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www.wmfd.com - People are trying different ways to recover after the Boston bombings and one survivor got the opportunity to throw out the first pitch at a baseball game at Fenway Park. }}" />

   
 
 
Boston Bombings Survivor Throws Out First Pitch At Fenway

Story By: Larry Stine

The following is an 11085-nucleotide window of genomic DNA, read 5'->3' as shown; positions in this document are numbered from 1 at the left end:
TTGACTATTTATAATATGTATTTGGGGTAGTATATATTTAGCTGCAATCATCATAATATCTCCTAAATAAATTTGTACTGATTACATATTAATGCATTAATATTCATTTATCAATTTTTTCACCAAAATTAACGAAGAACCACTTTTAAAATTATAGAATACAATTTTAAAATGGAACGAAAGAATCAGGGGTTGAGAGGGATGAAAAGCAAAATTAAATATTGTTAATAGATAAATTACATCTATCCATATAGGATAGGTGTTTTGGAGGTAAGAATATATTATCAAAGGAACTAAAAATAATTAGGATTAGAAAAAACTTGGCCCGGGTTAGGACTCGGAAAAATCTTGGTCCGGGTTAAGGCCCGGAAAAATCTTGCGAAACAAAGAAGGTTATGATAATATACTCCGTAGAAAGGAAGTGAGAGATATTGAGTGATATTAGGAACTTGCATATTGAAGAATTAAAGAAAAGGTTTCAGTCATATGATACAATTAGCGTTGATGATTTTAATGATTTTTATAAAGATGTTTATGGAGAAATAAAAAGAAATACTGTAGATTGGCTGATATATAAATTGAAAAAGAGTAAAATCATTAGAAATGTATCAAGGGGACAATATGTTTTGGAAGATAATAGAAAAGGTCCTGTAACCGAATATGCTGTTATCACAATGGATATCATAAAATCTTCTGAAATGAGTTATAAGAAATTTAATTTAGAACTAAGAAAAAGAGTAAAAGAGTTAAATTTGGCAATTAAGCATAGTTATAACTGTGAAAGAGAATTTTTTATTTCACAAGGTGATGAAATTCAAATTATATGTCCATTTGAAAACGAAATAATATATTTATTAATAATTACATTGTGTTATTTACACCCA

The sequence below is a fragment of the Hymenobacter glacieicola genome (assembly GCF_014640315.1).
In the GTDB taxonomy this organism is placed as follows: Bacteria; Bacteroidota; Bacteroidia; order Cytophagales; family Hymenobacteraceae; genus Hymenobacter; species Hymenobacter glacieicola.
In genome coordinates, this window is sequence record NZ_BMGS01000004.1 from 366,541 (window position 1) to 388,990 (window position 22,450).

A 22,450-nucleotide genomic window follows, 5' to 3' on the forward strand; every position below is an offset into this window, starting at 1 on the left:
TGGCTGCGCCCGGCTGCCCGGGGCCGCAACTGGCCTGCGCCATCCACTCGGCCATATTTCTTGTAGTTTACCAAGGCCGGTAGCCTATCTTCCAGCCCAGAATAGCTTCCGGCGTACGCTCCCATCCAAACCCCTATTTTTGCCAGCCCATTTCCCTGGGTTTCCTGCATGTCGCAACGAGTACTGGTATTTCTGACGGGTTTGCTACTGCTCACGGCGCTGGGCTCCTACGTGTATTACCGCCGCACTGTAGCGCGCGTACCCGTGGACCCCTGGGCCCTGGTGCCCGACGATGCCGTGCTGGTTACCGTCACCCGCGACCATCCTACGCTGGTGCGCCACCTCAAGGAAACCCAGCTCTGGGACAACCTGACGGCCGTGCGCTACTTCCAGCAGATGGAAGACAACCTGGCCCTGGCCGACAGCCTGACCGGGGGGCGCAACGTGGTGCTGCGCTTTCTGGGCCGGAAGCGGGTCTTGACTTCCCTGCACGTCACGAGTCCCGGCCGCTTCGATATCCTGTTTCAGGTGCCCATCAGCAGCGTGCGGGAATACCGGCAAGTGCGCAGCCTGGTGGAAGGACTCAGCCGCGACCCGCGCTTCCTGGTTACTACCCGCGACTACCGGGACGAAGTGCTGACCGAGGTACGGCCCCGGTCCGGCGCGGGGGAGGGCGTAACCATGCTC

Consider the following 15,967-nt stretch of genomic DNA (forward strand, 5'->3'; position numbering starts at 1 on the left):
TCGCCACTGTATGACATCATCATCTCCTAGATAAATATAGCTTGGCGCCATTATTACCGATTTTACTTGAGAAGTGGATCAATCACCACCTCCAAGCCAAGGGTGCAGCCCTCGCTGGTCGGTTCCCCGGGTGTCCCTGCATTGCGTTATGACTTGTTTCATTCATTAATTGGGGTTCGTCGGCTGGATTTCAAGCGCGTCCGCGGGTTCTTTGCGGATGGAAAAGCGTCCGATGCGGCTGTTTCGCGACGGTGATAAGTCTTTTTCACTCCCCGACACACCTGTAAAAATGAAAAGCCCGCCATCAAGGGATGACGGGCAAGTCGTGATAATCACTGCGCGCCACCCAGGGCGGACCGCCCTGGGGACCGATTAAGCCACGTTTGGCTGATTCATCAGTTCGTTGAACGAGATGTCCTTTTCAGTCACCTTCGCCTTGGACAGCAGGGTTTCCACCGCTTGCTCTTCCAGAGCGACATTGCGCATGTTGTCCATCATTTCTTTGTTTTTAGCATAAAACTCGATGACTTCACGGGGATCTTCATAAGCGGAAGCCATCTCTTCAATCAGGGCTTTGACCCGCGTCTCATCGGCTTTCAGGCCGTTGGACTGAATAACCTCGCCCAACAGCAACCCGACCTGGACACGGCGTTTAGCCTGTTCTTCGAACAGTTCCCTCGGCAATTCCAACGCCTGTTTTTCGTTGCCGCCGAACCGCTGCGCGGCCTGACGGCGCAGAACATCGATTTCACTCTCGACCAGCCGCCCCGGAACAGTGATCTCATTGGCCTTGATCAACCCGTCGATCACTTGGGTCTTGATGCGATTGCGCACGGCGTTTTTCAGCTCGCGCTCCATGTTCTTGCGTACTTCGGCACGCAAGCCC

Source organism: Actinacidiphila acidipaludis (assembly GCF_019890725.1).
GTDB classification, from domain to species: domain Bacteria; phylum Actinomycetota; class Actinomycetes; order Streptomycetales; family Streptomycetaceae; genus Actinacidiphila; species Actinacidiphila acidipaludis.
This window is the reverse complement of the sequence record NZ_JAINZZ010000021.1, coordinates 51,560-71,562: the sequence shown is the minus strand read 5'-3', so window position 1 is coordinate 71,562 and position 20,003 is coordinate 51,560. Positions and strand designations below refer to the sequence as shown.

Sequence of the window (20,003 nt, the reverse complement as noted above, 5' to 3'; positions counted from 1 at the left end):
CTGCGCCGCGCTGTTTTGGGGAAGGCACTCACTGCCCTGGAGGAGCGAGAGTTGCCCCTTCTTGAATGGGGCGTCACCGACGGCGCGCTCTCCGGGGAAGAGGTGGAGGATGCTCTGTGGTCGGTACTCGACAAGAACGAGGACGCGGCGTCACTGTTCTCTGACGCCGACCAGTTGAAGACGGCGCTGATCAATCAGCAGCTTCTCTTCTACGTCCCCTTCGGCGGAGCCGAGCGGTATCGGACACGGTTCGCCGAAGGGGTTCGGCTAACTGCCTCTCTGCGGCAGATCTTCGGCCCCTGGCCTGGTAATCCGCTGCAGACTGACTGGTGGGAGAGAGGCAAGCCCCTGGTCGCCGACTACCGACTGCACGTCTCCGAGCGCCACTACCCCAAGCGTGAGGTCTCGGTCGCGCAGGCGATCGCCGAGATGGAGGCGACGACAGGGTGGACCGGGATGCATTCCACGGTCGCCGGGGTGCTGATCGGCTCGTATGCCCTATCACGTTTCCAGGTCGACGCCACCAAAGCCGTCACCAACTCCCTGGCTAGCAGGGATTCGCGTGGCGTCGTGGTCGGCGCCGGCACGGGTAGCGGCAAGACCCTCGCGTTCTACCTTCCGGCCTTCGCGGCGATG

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  Original Published: 5/14/2013  People are trying different ways to recover after the Boston bombings.   Paula Newton tells us how one woman begins to heal.   Even in Cambridge, the place the Tsarnaev's called home for years, the days are mercifully quiet again.   And more and more, talk of terror gives way to what you would expect here.   How are those Bruins and Red Sox doing?   "The Red Sox at Fenway Park, you know what could be a better tonic for this city now determined to carry on. You know for many victims and their families going to sporting events like this has really been part of their rehabilitation, their recovery," says CNN Reporter Paula Newton.   With undeniable courage, Heather Abbott is back at Fenway Park.   It was a Red Sox game on the day of the marathon that brought her to Boston.   After the game, she was grabbing a bite to eat at the race finish line.   And then where the bombs went off, she lost her left foot.   And so imagine the strength it takes to come back to Fenway and throw out the first pitch.   Abbott is firm, there's no use looking back.   The investigation does continue. Dzhokhar Tsarnaev, the younger brother, is still recovering in a prison hospital and will likely face more criminal proceedings in the next few days.   Katherine Russell, Tamerlan Tsarnaev's wiidow, has hired a new lawyer with expertise in terror cases.   Investigators still want to question her.   And then there's Tamerlan Tsarnaev. An FBI team is still on the ground in Russia, investigating what contact and influence extremists might have had with him.   "We don't have that evidence but that's the evidence that everyone's looking for, that connection, that link," says Boston Globe Reporter David Filipov.   Filipov is a veteran Boston Globe Reporter who lived in Russia for a decade. He has spent the last month trying to retrace Tsarnaev's path to extremism.   The older brother, he says, clearly went looking for literature and videos about it.   "Now did looking at that convince him that hey, I'm living in a place surrounded by Americans, Americans are killing muslims, therefore I have to go out and kill Americans," says Filipov. "This idea that I'm so radicalized I identify the enemy with these people here, and I'm going to kill them, that's something that rational people have trouble with."   And that's what this city is starting to come to terms with.   As the investigation becomes more complicated, the simple question of why, is almost impossible to answer.
   
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